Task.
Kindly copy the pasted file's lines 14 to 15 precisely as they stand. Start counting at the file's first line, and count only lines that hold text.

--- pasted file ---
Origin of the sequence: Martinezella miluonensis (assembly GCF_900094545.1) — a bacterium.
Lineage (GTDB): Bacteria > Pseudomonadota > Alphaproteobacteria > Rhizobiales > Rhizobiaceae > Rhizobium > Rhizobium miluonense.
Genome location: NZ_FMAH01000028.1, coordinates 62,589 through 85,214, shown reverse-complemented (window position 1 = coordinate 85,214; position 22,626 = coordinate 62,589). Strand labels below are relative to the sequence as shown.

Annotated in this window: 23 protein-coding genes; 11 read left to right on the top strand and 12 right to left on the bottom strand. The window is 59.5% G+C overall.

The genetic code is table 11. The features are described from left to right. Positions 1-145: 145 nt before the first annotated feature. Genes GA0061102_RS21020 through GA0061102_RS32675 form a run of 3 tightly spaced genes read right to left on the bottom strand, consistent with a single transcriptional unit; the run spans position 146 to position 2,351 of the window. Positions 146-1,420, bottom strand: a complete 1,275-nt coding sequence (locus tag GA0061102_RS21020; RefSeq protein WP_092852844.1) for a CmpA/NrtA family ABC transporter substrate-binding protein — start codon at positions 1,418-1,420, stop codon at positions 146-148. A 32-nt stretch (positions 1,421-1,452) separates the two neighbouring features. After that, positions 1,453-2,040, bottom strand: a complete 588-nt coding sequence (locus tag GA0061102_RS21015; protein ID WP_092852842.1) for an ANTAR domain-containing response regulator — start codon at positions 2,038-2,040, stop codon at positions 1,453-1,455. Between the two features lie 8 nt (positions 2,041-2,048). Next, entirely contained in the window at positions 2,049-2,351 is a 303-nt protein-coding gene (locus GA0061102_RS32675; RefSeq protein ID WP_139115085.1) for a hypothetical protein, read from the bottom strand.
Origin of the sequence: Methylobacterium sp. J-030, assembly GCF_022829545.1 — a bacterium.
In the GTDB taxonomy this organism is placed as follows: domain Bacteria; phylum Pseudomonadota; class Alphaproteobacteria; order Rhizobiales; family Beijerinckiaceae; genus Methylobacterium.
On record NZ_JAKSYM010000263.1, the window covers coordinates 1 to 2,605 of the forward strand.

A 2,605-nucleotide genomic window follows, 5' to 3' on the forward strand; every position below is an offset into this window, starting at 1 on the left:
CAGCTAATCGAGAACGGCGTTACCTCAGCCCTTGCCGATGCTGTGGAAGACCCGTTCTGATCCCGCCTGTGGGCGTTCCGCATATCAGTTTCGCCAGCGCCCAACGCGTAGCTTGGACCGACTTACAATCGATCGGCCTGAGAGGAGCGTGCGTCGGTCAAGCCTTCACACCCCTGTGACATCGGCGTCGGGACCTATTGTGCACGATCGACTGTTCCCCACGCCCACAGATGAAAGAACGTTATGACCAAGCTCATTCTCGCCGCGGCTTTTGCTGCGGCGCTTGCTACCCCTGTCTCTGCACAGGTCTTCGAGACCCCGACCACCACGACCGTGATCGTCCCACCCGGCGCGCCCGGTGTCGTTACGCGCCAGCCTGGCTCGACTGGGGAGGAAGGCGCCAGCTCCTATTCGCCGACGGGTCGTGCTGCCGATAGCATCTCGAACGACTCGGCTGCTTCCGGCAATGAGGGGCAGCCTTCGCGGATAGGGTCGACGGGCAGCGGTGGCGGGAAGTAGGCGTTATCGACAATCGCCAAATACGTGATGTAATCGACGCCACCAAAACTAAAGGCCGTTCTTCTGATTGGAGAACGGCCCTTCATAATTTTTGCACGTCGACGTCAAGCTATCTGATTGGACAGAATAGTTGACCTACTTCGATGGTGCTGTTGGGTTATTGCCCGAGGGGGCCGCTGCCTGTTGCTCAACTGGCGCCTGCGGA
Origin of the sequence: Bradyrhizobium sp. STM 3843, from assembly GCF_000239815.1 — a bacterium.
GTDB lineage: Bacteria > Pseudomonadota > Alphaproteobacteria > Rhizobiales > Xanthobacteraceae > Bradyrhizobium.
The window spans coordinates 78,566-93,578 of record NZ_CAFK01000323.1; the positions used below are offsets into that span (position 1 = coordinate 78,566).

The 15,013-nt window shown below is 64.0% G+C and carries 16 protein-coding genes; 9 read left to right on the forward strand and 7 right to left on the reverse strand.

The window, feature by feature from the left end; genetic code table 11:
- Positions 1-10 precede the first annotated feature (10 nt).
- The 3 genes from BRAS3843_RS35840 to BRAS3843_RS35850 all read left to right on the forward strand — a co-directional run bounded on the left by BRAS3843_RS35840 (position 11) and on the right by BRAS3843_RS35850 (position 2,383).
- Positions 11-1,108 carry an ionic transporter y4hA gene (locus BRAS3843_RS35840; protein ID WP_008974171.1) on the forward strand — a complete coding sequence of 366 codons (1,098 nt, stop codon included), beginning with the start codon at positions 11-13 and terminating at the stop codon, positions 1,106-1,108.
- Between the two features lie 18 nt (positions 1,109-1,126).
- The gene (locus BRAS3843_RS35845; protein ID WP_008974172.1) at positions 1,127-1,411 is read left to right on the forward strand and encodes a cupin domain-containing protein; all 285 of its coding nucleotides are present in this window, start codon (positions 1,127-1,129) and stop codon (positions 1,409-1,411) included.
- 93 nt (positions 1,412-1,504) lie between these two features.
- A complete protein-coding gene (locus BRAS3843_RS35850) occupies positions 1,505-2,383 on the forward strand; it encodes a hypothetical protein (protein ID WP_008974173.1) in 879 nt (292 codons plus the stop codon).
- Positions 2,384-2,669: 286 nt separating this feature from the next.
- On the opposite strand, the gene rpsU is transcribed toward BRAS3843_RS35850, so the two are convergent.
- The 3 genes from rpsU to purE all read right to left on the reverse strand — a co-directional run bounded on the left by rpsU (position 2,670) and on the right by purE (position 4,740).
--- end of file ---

The 15,013-nt window shown below is 64.0% G+C and carries 16 protein-coding genes; 9 read left to right on the forward strand and 7 right to left on the reverse strand.

The window, feature by feature from the left end; genetic code table 11: